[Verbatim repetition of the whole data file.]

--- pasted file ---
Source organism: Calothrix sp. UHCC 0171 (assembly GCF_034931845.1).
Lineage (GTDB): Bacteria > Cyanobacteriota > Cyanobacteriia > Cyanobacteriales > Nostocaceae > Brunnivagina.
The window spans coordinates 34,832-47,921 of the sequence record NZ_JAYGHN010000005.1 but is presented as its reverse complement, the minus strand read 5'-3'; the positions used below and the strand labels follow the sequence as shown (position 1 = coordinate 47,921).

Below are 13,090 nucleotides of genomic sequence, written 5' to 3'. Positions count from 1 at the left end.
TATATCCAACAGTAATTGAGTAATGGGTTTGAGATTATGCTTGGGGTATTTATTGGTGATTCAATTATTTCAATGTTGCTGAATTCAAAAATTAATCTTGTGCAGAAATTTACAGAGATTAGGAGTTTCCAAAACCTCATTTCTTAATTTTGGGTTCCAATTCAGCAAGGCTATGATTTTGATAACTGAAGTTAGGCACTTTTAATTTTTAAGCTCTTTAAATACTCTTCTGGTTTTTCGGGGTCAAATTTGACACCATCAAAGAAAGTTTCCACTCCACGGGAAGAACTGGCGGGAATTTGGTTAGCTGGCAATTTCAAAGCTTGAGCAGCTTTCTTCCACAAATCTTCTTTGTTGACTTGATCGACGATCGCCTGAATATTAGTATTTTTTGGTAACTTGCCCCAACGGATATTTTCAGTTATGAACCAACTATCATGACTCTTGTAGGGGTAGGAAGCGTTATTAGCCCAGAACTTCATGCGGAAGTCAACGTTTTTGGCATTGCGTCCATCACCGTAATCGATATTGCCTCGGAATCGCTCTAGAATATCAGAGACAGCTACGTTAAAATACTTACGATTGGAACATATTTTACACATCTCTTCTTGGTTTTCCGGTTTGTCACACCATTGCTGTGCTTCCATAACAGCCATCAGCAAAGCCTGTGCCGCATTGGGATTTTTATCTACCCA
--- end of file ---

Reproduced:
Source organism: Calothrix sp. UHCC 0171 (assembly GCF_034931845.1).
Lineage (GTDB): Bacteria > Cyanobacteriota > Cyanobacteriia > Cyanobacteriales > Nostocaceae > Brunnivagina.
The window spans coordinates 34,832-47,921 of the sequence record NZ_JAYGHN010000005.1 but is presented as its reverse complement, the minus strand read 5'-3'; the positions used below and the strand labels follow the sequence as shown (position 1 = coordinate 47,921).

Below are 13,090 nucleotides of genomic sequence, written 5' to 3'. Positions count from 1 at the left end.
TATATCCAACAGTAATTGAGTAATGGGTTTGAGATTATGCTTGGGGTATTTATTGGTGATTCAATTATTTCAATGTTGCTGAATTCAAAAATTAATCTTGTGCAGAAATTTACAGAGATTAGGAGTTTCCAAAACCTCATTTCTTAATTTTGGGTTCCAATTCAGCAAGGCTATGATTTTGATAACTGAAGTTAGGCACTTTTAATTTTTAAGCTCTTTAAATACTCTTCTGGTTTTTCGGGGTCAAATTTGACACCATCAAAGAAAGTTTCCACTCCACGGGAAGAACTGGCGGGAATTTGGTTAGCTGGCAATTTCAAAGCTTGAGCAGCTTTCTTCCACAAATCTTCTTTGTTGACTTGATCGACGATCGCCTGAATATTAGTATTTTTTGGTAACTTGCCCCAACGGATATTTTCAGTTATGAACCAACTATCATGACTCTTGTAGGGGTAGGAAGCGTTATTAGCCCAGAACTTCATGCGGAAGTCAACGTTTTTGGCATTGCGTCCATCACCGTAATCGATATTGCCTCGGAATCGCTCTAGAATATCAGAGACAGCTACGTTAAAATACTTACGATTGGAACATATTTTACACATCTCTTCTTGGTTTTCCGGTTTGTCACACCATTGCTGTGCTTCCATAACAGCCATCAGCAAAGCCTGTGCCGCATTGGGATTTTTATCTACCCA